ARLINGTON, Va. — The Marine Corps’ top officer told Congress that the Corps requires three key capabilities to bring to pass the expeditionary force needed to counter threats of the future and support the naval and joint force. Those capabilities and modernizations and others can be paid for with internal budget reallocations, he said.
“First is long-range precision fires for sea denial and sea control,” said Gen. David Berger, commandant of the Marine Corps, testifying 24 June before the Defense subcommittee of the House Appropriations Committee. “For several years we’ve proven that our existing HIMARS [High-Mobility Artillery Rocket System] vehicles can hold naval vessels at risk with ground-based anti-ship missiles. Through aggressive experimentation, we have further enhanced that capability.
“This year, we have successfully launched the [RGM-184] Naval Strike Missile from a modified Joint Light Tactical Vehicle, hitting a target at sea underway,” Berger said. “This system, which we call the Navy-Marine Expeditionary Ship Interdiction System — or NMESIS — is exactly the capability the combatant commanders are calling for to enhance their deterrence posture.”
Unmanned intelligence, surveillance and reconnaissance (ISR) is the second of the key capabilities.
“In 2020, we began a transition to a mixed capability of long-range ship and ground-based unmanned aerial systems to include the MQ-9 Reaper,” Berger said. “The Reaper is a proven capability that will significantly expand our organic ISR and enable us to better support fleet and joint operations, including anti-submarine operations.
“We’ve also initiated a partnership with industry to develop a future, autonomous, long-range unmanned surface vessel,” he said. “That is going to significantly improve the reconnaissance capability of our Marine expeditionary units, or MEUs.”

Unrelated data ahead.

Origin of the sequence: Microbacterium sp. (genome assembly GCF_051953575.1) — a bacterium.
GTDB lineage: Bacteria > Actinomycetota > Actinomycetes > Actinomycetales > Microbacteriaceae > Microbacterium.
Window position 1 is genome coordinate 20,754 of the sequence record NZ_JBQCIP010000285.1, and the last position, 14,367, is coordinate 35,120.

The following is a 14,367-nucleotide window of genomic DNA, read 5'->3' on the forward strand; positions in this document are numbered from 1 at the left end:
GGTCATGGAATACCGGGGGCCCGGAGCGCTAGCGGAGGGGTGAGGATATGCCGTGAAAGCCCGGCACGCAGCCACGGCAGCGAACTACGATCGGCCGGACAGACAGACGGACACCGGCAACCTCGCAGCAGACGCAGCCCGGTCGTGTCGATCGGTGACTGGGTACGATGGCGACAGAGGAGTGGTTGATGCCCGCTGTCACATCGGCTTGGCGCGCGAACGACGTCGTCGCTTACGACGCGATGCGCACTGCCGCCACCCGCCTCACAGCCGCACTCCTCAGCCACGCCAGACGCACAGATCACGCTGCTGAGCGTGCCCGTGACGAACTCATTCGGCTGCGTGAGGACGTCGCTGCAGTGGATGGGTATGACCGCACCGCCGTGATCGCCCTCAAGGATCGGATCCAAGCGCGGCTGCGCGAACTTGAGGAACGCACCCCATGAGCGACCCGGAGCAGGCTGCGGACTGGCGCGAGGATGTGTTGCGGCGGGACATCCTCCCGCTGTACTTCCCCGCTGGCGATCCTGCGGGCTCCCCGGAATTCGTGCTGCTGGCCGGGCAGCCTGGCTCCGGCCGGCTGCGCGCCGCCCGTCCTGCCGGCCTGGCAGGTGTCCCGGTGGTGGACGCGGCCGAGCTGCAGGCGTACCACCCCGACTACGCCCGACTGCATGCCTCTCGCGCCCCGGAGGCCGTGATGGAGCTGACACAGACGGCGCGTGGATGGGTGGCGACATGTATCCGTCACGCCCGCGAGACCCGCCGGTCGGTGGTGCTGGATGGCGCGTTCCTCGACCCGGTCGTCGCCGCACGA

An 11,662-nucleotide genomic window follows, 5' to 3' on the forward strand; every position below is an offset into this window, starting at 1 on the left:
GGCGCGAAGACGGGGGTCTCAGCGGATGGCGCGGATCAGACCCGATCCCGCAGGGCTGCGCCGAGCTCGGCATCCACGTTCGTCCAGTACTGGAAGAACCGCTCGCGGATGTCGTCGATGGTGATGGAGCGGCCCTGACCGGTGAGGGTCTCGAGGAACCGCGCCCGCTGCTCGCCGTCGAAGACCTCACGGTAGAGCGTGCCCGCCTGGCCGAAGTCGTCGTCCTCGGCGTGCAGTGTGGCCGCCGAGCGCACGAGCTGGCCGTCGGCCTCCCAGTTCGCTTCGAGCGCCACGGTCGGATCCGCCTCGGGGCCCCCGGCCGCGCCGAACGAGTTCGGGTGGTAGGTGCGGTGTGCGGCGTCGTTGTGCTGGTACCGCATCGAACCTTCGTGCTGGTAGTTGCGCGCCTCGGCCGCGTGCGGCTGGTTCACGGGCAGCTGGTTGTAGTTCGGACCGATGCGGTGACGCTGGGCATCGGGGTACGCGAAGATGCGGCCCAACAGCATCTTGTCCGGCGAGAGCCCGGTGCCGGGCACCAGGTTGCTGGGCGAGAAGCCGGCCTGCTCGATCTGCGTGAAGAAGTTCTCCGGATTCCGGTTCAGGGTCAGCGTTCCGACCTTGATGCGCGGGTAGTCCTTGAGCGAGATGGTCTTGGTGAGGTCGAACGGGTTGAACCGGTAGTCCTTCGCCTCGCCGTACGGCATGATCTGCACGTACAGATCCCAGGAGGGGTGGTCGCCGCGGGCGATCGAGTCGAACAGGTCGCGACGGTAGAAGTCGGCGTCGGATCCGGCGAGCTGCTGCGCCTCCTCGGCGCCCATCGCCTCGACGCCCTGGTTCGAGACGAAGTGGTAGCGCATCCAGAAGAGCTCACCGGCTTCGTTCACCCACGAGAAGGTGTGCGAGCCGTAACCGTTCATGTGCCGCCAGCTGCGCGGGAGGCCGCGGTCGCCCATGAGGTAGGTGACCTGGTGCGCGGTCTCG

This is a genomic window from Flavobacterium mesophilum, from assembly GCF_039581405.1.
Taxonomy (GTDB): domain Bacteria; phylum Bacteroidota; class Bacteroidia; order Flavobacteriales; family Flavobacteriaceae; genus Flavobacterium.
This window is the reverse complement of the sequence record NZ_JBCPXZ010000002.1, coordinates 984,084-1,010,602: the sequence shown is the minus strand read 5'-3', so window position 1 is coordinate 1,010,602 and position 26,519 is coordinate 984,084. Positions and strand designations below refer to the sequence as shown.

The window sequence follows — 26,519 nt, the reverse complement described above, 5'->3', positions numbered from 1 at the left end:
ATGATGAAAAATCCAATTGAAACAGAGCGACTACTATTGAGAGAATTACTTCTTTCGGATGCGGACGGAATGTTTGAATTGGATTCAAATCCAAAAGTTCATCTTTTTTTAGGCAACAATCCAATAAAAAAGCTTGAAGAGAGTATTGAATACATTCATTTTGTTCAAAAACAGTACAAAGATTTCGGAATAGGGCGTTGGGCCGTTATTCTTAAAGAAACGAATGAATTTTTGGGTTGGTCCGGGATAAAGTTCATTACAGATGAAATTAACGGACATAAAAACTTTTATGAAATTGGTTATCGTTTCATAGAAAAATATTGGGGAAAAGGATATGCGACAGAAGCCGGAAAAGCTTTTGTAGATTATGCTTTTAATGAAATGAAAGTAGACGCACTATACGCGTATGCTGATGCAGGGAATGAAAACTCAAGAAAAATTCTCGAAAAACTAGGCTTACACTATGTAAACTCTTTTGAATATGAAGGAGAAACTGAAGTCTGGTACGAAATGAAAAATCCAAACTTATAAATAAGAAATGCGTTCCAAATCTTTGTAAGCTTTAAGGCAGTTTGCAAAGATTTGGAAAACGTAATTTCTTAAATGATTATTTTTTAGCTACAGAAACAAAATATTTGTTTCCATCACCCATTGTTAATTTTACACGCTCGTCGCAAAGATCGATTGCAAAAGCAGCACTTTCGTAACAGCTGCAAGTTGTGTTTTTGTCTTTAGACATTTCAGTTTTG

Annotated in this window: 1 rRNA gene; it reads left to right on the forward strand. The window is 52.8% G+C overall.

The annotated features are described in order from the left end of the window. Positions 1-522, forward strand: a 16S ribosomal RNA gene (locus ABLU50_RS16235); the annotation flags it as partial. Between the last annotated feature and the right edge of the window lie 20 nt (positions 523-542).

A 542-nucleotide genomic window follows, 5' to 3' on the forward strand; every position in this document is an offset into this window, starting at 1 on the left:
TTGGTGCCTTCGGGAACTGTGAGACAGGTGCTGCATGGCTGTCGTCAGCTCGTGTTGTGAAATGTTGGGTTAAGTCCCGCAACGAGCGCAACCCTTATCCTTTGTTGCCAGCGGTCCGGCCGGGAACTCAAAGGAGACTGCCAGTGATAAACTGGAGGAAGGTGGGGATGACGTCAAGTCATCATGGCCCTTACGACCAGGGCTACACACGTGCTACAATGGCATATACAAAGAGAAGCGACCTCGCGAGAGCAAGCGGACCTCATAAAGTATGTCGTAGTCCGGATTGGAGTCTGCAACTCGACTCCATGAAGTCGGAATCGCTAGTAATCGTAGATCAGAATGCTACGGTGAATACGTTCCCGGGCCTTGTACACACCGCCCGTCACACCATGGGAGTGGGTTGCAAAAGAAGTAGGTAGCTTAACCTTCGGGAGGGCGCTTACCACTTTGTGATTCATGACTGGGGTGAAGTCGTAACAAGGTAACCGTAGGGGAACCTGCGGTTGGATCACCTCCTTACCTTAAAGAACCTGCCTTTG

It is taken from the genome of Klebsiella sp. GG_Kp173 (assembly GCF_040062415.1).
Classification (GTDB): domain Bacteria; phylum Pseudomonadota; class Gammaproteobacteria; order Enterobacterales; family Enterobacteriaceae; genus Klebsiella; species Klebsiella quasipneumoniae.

The Corps also is investing in loitering munitions.
“These swarming aerial munitions, which employ automatic target recognition, have proven exceptionally lethal in recent global conflicts, most recently in Europe,” Berger said. “Our own tests have also demonstrated this technology to be effective, with five of five successful shots during testing. We plan to equip our infantry and reconnaissance Marines with this loitering capability, mounting those munitions on both ground vehicles and long-range unmanned surface vessels. We will make a final decision on vendors this year.”
Berger added that in the current budget climate, the Corps will pay for its Force Design 2030 initiatives by retiring some legacy systems and shifting the savings to new programs.
“We will self-fund our modernization,” he said. “To ensure the success of this approach, I will ask for your support in reducing the total procurement of some platforms commensurate with the recent reductions in our end-strength.
“The fact is, our Marine Corps is significantly smaller than it was a decade ago, about 24,000 Marines smaller,” he said. “That means we won’t need as many ground vehicles; we won’t need as many aircraft as we thought we did when initial procurement decisions were made decades ago. With the reductions outlined in our Force Design report, I believe we will have sufficient resources to create the modern capabilities required for competition, deterrence and crisis response without a further reduction in our end-strength.
“That approach, however, relies 100 percent on this committee’s confidence on allowing the Marine Corps to retain and reallocate the internal resources we generate through end-strength reductions, cutting legacy platforms and right-sizing programs of record for new capabilities like the F-35 [strike fighter], the CH-53K [heavy-lift helicopter] and the Joint Light Tactical Vehicle,” he said.